# Serious introduction to the Langlands program for nonspecialist

I recently became interested in the Langlands program and hope to learn more.

For context, I am an analytic number theorist but have some light background in algebraic number theory and modular forms. In particular from Neukirch's Algebraic Number Theory, Diamond-Shurman's A First Course in Modular Forms, and Shimura's Modular Forms: Basics and Beyond. Aside from these, I have very little in way of prerequisites except the usual ones one would expect of any analytic number theorist.

What are the best introductions to the Langlands program for someone with limited prerequisites?

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Ed Frenkel's introduction to the Geometric Langlands programme includes a cursory overview of the "classical" Langlands programme which you might find useful. In terms of understanding anything properly, I think there is just too much out there to learn and you'll have to narrow down the question a bit first. –  Tom Lovering Jul 22 at 22:11

## 1 Answer

Gelbart's AMS article Introduction to the Langlands program is a fairly standard place to start, for a broad overview of what the global conjectures look like and why we're interested in them. There's also a book by the same title by Bernstein, Gelbart et al, which gives more detail. There are also some notes by Knapp that I don't seem to have anymore, but you should be able to find them easily enough. There's an awful lot of different topics that all converge in the "Langlands program" -- to understand "everything" you're going to have to have good command of a pretty intimidating list of topics -- so the best thing to do (at least, what I found to be the best) is try and get a broad overview while taking a lot for granted, and then learn more about the things that particularly interest you. However, if you by "Langlands program" you really just mean "Langlands reciprocity for Galois representations and the local correspondence" then those references will be just fine.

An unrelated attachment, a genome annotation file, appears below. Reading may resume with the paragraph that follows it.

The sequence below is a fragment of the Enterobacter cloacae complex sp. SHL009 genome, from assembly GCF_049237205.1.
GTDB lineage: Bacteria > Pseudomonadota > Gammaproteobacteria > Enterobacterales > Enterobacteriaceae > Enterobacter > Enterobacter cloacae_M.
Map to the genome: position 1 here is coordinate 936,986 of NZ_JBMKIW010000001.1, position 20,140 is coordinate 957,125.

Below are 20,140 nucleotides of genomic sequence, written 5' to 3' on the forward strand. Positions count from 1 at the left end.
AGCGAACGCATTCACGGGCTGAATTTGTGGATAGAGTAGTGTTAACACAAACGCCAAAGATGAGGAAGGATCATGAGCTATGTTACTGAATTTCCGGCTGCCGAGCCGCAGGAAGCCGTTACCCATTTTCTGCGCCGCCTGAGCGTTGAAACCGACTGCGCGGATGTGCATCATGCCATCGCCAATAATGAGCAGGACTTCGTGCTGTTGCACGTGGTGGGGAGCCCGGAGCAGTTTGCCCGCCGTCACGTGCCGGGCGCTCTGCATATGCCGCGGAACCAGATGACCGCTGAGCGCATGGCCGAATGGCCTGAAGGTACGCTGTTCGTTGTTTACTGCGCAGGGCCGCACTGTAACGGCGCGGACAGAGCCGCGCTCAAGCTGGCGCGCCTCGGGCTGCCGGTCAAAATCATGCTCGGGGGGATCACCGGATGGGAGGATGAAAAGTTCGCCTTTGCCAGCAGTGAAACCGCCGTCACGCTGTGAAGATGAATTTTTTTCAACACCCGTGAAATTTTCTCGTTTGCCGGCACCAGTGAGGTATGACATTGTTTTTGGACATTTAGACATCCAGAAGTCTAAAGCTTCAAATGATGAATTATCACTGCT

Once you've got a basic understanding of what the conjectures say (or at least the global conjecture for $GL_2$) the answer depends on what you mean by a "serious" introduction. If you mean some level of formality, but skipping over lots of technical details and proofs then the two references above should be fine. If you want to actually understand things at a technical level (and be able to follow the proofs where they exist) then you've got a lot of work to do. I don't really know much about the global conjectures at a technical level, but for the local conjectures a good start is Bushnell-Henniart's Local langlands conjecture for $GL_2$.

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